by conciliating the Gaulish chiefs along his passage before the Romans could take any measures to bar his advance, arriving at the Rhône
Rhône
in September. Hannibal's army numbered 38,000 infantry, 8,000 cavalry, and 38 elephants, almost none of which would survive the harsh conditions of the Alps.[22]

Hannibal
Hannibal
and his men crossing the Alps.

Hannibal
Hannibal
outmaneuvered the natives who had tried to prevent his crossing, then evaded a Roman force marching from the Mediterranean coast by turning inland up the valley of the Rhône. His exact route over the Alps
Alps
has been the source of scholarly dispute ever since (Polybius, the surviving ancient account closest in time to Hannibal's campaign, reports that the route was already debated). The most influential modern theories favor either a march up the valley of the Drôme and a crossing of the main range to the south of the modern highway over the Col de Montgenèvre
Col de Montgenèvre
or a march farther north up the valleys of the Isère and Arc crossing the main range near the present Col de Mont Cenis
Mont Cenis
or the Little St Bernard Pass.[23] Recent numismatic evidence suggests that Hannibal's army may have passed within sight of the Matterhorn.[24] By Livy's account, the crossing was accomplished in the face of huge difficulties.[25] These Hannibal
Hannibal
surmounted with ingenuity, such as when he used vinegar and fire to break through a rockfall.[26] According to Polybius, he arrived in Italy
Italy
accompanied by 20,000-foot soldiers, 4,000 horsemen, and only a few elephants. The fired rockfall event is mentioned only by Livy; Polybius
Polybius
is mute on the subject and there is no evidence[27] of carbonized rock at the only two-tier rockfall in the Western Alps, located below the Col de la Traversette (Mahaney, 2008). If Polybius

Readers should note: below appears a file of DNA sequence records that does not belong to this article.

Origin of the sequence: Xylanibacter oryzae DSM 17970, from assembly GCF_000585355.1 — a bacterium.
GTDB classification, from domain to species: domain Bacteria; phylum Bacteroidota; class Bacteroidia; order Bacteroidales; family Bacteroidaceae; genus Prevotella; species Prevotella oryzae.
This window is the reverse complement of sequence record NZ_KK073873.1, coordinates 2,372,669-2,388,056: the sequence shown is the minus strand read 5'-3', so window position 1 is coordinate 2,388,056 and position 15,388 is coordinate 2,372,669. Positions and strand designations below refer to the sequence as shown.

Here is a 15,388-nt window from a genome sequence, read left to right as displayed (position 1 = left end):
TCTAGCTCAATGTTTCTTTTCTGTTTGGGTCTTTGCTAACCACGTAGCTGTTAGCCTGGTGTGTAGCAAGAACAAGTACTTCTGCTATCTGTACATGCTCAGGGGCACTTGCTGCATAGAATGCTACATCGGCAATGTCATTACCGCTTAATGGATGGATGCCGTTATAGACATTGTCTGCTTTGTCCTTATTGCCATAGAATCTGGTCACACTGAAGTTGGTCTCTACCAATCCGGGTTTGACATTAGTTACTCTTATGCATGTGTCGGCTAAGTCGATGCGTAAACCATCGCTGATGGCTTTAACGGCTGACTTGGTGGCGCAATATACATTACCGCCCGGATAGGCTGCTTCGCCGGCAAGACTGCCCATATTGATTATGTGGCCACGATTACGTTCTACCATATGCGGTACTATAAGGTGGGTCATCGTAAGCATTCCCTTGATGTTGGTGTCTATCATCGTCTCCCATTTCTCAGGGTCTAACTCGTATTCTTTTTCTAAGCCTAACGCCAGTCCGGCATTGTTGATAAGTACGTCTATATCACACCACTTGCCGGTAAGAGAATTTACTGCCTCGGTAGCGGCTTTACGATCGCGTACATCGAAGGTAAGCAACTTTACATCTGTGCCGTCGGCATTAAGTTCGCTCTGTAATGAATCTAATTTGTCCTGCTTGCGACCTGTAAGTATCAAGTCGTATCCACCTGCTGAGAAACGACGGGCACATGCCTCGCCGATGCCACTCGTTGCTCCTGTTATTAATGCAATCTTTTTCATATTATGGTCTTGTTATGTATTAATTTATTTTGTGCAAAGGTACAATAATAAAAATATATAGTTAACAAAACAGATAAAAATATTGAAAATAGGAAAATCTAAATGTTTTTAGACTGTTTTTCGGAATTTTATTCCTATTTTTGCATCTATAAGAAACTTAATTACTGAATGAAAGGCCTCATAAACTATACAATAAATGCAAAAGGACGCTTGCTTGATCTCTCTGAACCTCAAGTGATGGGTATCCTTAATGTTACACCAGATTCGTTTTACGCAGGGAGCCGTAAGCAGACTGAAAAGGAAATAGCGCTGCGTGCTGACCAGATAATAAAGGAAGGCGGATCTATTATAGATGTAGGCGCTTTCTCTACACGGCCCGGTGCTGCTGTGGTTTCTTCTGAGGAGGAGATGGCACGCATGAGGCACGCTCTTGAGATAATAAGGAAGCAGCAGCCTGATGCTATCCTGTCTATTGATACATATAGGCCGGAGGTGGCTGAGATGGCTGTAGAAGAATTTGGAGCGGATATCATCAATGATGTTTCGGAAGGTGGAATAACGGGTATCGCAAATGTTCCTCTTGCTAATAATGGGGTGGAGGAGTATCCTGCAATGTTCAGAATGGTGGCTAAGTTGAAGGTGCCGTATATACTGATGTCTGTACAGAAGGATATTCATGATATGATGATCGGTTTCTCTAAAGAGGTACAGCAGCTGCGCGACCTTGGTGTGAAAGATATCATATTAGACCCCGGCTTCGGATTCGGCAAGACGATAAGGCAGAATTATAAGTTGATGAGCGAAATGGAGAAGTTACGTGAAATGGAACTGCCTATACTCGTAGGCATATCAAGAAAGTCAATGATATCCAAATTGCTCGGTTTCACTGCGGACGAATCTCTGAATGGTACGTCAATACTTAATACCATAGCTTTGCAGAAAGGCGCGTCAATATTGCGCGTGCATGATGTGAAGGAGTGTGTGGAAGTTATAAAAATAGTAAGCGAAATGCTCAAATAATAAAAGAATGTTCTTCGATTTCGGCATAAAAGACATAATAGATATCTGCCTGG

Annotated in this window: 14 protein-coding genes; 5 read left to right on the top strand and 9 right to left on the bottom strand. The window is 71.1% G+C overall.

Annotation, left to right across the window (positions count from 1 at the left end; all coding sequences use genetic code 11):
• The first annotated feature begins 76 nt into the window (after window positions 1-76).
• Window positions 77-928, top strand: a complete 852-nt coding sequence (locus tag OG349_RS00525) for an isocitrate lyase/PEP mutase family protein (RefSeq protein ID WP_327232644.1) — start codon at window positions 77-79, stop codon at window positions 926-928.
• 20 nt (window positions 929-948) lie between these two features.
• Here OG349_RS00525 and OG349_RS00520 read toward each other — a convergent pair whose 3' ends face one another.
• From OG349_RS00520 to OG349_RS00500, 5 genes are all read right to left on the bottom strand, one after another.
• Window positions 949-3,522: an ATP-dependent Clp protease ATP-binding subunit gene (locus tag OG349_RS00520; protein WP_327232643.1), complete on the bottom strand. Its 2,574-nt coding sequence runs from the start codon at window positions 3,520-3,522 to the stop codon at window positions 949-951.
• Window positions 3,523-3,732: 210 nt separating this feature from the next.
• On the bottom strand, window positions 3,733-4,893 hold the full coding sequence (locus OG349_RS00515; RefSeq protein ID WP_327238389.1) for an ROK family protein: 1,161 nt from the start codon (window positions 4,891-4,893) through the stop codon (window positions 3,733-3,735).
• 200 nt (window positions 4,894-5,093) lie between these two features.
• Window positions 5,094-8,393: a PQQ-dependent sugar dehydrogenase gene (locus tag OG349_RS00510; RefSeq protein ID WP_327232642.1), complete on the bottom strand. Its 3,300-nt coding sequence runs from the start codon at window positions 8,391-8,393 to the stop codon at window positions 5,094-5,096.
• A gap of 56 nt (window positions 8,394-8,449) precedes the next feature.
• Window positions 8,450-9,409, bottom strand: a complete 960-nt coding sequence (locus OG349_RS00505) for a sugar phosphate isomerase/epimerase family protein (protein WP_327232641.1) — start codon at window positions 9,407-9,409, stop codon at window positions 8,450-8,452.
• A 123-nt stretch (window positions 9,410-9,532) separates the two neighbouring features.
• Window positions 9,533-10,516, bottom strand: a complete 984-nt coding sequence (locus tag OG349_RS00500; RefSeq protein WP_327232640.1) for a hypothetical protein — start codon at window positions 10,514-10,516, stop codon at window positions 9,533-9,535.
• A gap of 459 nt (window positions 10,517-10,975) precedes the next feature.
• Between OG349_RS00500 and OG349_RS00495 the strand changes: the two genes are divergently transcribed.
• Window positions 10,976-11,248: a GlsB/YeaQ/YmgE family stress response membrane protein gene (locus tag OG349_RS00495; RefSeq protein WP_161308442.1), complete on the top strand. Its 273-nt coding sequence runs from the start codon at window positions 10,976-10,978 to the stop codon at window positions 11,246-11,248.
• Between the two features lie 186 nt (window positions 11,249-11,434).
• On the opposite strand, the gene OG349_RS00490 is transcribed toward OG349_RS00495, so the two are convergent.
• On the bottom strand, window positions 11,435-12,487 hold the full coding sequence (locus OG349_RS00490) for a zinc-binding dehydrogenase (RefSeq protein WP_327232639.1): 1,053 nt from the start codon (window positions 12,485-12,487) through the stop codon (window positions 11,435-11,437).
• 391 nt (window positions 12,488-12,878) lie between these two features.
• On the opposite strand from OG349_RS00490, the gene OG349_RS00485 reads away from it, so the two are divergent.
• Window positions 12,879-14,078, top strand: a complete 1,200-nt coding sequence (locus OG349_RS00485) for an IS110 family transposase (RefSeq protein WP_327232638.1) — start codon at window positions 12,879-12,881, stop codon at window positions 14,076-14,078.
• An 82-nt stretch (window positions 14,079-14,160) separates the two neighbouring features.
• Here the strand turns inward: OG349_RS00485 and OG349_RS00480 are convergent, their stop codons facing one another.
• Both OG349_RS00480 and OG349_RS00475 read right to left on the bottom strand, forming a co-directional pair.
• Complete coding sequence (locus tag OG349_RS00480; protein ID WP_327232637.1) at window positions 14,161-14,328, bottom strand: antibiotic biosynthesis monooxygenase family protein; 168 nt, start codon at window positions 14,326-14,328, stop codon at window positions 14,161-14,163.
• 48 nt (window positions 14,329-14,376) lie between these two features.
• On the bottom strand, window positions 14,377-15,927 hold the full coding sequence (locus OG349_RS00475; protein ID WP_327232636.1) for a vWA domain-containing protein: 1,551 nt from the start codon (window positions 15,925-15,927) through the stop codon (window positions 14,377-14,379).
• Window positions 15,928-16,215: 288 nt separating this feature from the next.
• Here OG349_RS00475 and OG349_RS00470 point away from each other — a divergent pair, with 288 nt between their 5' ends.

Polybius
is correct in his figure for the number of troops that he commanded after the crossing of the Rhône, this would suggest that he had lost almost half of his force. Historians such as Serge Lancell have questioned the reliability of the figures for the number of troops that he had when he left Hispania.[28] From the start, he seems to have calculated that he would have to operate without aid from Hispania. Hannibal's vision of military affairs was derived partly from the teaching of his Greek tutors and partly from experience gained alongside his father, and it stretched over most of the Hellenistic World of his time. Indeed, the breadth of his vision gave rise to his grand strategy of conquering Rome
Rome
by opening a northern front and subduing allied city-states on the peninsula, rather than by attacking Rome
Rome
directly. Historical events which led to the defeat of Carthage during the First Punic War
First Punic War
when his father commanded the Carthaginian Army also led Hannibal
Hannibal
to plan the invasion of Italy
Italy
by land across the Alps. The task was daunting, to say the least. It involved the mobilization of between 60,000 and 100,000 troops and the training of a war-elephant corps, all of which had to be provisioned along the way. The alpine invasion of Italy
Italy
was a military operation that would shake the Mediterranean World of 218 BC with repercussions for more than two decades. Battle of Trebia[edit] Main article: Battle of the Trebia

A diagram depicting the tactics used in the Battle of the Trebia

Hannibal's perilous march brought him into the Roman territory and frustrated the attempts of the enemy to fight out the main issue on foreign ground. His sudden appearance among the Gauls
Gauls
of the Po Valley, moreover, enabled him to detach those tribes from their new allegiance to the Romans before the Romans could take steps to check the rebellion. Publius Cornelius Scipio
Publius Cornelius Scipio
was the consul who commanded the Roman force sent to intercept Hannibal
Hannibal
(he was also Scipio Africanus' father). He had not expected Hannibal
Hannibal
to make an attempt to cross the Alps, since the Romans were prepared to fight the war in the Iberian Peninsula. With a small detachment still positioned in Gaul, Scipio made an attempt to intercept Hannibal. He succeeded, through prompt decision and speedy movement, in transporting his army to Italy by sea in time to meet Hannibal. Hannibal's forces moved through the Po Valley